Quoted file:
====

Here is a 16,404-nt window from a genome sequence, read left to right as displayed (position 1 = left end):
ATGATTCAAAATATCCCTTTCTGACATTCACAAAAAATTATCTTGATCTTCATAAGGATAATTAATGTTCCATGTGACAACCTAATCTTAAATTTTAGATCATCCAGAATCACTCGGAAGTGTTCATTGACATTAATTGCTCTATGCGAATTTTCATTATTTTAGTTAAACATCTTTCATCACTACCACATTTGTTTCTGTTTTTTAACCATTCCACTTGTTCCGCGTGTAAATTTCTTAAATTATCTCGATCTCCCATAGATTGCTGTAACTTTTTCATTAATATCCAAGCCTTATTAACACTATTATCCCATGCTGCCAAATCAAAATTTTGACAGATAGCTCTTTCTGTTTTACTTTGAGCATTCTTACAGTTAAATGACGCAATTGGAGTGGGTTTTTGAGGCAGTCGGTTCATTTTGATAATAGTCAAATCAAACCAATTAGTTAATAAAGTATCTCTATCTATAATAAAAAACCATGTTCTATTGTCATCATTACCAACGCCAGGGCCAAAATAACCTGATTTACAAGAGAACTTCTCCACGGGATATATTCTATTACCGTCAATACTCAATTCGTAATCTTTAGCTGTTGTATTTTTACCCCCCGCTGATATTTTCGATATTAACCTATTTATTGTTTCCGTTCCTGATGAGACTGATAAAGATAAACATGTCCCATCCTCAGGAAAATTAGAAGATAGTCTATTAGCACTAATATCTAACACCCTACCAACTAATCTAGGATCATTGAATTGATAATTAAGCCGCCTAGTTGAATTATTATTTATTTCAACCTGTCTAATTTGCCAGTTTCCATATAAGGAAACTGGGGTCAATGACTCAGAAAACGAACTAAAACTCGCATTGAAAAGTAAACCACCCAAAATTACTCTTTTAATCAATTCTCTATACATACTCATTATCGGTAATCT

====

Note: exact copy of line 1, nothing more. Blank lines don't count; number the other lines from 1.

Here is a 16,404-nt window from a genome sequence, read left to right as displayed (position 1 = left end):